Minnesota’s February budget forecast reinforces the need for resources to fund the investments Minnesotans count on

Policymakers’ primary task in the upcoming legislative session will be to set a budget for the FY 2020-21 biennium, and today’s February Budget and Economic Forecast released by Minnesota Management and Budget gives an updated measurement of the economic context for those decisions. The forecast shows a $1.1 billion surplus for FY 2020-21 and an $11 million deficit for FY 2022-23.

The numbers from today are lower than what was shown in the November forecast. As we’ve noted before, the United States is in one of the longest economic expansions on record. But economic growth has shown signs of slowing down over the past year, and that’s now starting to cut into how much revenue the state can expect to bring in. What hasn’t changed is the importance of making tax and budget choices that continue building broader prosperity that includes all Minnesotans. (Keep reading to the end for our full take.)

The February forecast compares what the state would be expected to spend on schools, roads, and other public services to how much revenue the state would expect to bring in under existing laws and current economic projections. Some of the top data points from the February Forecast and their implications include:

  1. The forecast projects a $1.1 billion surplus for the upcoming FY 2020-21 biennium. This includes the positive balance for FY 2018-19.
  2. The forecast projects a slightly negative balance in the future. Today’s report shows an $11 million deficit for the FY 2022-23 biennium, which means projected revenues are expected to be just slightly lower than projected expenditures. However…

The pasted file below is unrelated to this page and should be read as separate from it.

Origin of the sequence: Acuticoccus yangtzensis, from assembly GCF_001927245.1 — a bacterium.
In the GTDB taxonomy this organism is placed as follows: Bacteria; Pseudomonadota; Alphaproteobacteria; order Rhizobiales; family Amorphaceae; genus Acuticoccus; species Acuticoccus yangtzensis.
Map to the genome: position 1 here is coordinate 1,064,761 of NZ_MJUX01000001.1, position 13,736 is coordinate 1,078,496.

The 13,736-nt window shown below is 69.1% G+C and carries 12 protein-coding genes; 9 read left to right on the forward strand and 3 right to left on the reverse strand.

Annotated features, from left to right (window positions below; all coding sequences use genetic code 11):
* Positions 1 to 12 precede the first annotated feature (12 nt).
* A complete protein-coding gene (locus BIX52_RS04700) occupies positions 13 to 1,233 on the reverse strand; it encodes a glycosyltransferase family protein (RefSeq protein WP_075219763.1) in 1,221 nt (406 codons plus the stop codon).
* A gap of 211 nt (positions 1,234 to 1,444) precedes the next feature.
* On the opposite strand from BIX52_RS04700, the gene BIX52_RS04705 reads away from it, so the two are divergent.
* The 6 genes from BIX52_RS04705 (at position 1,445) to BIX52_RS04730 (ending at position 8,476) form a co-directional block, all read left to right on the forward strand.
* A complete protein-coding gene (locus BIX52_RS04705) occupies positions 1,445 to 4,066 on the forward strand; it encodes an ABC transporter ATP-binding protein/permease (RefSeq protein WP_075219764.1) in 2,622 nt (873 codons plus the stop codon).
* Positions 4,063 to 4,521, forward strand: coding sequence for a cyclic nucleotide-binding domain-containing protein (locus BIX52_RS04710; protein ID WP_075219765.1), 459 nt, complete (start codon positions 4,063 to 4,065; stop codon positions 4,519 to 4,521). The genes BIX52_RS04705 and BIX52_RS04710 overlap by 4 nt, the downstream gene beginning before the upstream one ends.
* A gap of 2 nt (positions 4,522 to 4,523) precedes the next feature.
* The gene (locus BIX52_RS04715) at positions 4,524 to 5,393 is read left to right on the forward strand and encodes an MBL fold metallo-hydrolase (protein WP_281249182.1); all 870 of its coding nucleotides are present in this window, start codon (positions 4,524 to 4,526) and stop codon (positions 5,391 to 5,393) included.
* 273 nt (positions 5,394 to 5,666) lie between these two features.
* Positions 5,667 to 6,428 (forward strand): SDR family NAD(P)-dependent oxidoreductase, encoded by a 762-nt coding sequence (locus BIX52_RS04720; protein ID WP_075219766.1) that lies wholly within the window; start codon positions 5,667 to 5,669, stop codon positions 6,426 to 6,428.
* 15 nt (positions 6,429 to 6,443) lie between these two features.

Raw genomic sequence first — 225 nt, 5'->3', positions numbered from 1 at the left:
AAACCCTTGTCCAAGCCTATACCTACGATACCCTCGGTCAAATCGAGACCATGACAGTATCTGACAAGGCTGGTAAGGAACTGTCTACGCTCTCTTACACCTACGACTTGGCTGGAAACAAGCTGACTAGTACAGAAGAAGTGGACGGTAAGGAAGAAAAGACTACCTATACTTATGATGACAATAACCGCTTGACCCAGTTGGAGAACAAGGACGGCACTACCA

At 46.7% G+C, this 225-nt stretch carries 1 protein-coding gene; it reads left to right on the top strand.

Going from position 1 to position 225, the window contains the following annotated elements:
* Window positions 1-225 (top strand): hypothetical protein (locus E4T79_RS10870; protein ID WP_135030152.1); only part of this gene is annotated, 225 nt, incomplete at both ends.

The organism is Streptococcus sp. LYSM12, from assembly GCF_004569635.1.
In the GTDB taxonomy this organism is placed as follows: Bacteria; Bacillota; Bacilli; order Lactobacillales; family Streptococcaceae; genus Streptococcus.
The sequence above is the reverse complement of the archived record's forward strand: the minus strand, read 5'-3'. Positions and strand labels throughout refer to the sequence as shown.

3. …The future balances do not take into account what it takes to maintain current levels of state services. Keeping up with inflationary costs for Minnesota’s current commitments would cost an additional $1.1 billion in FY 2020-21 and $2.7 billion in FY 2022-23. In other words, today’s figures are built on the assumption of flat funding for most areas of the budget.
  4. The forecast shows the potential harm of letting the provider tax expire. By FY 2023, the Health Care Access Fund will have a deficit of over $900 million if the provider tax is allowed to expire. This fund primarily goes to affordable health care.
  5. The forecast expects weaker economic growth than projected in the November 2018 forecast. Every forecast includes a best guess at what the national economy will do over the next few years. Today’s report expects the economy to continue growing, but predicts more sluggish national GDP growth, slowing down substantially to 1.4 percent by 2023. gdp-growth-february-forecast